By Anthony Raimondo
As promised, President Obama has taken “executive action” to address the question of immigration reform. The primary features of the President’s action are:
- Increased border security (not a significant change in light of the administration’s increase in deportations and militarization of the southern border);
- Increased work visas for skilled immigrants to work in the U. S.;
- Temporary relief from deportation for specific categories of undocumented immigrants.
President Obama does not have the authority to grant citizenship or even permanent residency. But he can temporarily refrain from deporting certain classes of people and can provide work authorization for those affected. The following categories of immigrants can receive temporary relief from immigration enforcement upon proper application:
- Undocumented mother and/or father of a child who is born in the U.S. (Remember children born on U.S. soil are citizens, regardless of their parents’ status.) This would defer the deportation of undocumented immigrants who have been in this country for more than five years and have children who are either U.S. citizens or green card holders.
- Expanded provisional waiver program for the unlawful spouses and children of permanent residents and U.S. citizens.
- Expanded “parole in place” for undocumented immigrants who are married to members of the U.S. military.
Employers should seek legal advice when validating I-9s and should familiarize themselves with the most common work authorization documents by using the government’s I-9 Guide for Employers (Form M-274), which provides instructions and examples.
Employers must be sure to flag the expiration dates on any individual’s work status if the
employee is working under a temporary work authorization that expires with the authorization document. In contrast, a Permanent Resident Alien has open-ended status that is not lost when their card expires.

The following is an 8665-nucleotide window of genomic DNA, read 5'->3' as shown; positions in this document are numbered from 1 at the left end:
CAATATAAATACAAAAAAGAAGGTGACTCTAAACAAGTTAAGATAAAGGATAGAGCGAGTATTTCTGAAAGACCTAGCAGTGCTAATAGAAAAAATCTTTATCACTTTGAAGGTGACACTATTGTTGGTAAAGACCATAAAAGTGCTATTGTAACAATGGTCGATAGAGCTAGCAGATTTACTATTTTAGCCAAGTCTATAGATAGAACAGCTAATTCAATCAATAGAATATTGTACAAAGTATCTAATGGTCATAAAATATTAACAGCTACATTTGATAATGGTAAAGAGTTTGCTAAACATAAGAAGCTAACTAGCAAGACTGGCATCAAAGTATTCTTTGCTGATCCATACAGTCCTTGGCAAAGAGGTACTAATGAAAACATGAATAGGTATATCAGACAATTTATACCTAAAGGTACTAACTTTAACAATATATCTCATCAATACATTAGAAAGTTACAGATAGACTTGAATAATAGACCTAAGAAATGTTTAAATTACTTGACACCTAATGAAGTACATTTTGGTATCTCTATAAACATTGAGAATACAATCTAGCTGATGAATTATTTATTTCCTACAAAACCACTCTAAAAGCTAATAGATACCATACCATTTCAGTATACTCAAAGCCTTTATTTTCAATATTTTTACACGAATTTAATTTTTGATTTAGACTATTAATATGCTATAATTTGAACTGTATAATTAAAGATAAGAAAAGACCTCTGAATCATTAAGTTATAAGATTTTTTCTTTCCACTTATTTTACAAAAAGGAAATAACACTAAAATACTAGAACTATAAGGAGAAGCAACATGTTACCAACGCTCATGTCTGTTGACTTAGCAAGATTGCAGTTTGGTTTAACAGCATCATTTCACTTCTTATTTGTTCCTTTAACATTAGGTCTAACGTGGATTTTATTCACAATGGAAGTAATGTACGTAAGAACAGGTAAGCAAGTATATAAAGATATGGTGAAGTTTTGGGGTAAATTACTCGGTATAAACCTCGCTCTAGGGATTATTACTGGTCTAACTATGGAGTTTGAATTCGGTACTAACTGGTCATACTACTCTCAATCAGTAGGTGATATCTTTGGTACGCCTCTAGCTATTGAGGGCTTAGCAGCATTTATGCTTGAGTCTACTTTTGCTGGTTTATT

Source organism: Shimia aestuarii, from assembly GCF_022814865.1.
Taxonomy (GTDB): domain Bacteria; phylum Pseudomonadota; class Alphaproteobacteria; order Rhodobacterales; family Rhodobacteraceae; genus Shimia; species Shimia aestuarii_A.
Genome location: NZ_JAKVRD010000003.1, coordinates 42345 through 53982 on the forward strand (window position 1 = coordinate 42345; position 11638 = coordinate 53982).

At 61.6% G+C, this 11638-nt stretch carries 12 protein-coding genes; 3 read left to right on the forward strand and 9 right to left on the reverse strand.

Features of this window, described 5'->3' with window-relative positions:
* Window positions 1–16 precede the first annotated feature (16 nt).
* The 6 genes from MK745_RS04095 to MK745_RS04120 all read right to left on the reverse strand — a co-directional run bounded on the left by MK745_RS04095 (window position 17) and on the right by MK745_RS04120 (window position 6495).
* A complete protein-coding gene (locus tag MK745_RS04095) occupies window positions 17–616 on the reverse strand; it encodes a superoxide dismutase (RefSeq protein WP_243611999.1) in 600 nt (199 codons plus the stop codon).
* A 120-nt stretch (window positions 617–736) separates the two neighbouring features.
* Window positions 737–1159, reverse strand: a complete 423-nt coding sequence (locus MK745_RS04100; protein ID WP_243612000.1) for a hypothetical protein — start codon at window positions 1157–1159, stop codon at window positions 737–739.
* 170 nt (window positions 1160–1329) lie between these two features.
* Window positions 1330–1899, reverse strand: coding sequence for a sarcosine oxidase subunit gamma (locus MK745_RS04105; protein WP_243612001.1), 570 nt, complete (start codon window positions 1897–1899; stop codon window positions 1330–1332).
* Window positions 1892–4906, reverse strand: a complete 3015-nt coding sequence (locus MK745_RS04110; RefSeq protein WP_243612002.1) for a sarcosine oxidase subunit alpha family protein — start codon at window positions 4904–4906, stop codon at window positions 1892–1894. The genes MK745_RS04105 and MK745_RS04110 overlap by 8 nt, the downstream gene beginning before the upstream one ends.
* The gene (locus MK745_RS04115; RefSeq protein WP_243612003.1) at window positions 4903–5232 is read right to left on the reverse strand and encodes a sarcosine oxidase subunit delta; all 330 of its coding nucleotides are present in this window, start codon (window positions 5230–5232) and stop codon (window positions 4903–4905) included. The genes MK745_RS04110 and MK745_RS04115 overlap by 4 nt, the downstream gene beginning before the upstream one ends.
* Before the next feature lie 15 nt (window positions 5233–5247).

What are the parameters of the new visas for skilled workers? Every fiscal year, the federal government issues approximately 140,000 work visas, which the technology industry claims is far below the number that is really needed.
The President has said he will increase this number, but this will help only industries needing highly skilled workers. For industries like agriculture that need lower skilled hourly labor, the President’s executive action does not offer much help.
It remains to be seen whether the executive action will have any meaningful effect on immigrants or the businesses that employ them. It may well be that, in the long term, President Obama’s actions are nothing more than a political tactic on the road to meaningful reform. Or, it may be a substantial improvement for immigrants who live and work here.
However, for businesses to benefit from a stable and legal workforce, there must be meaningful reform from Congress, not simply executive action from the president.
The goal of this article is to provide employers with current labor and employment law information. The contents should not be interpreted or construed as legal advice or opinion. For individual responses to questions or concerns regarding any given situation, the reader should consult with Anthony Raimondo at Raimondo & Associates in Fresno, at (559) 432-3000.
Anthony Raimondo, attorney with McCormick Barstow LLP, in Fresno, Calif. : firstname.lastname@example.org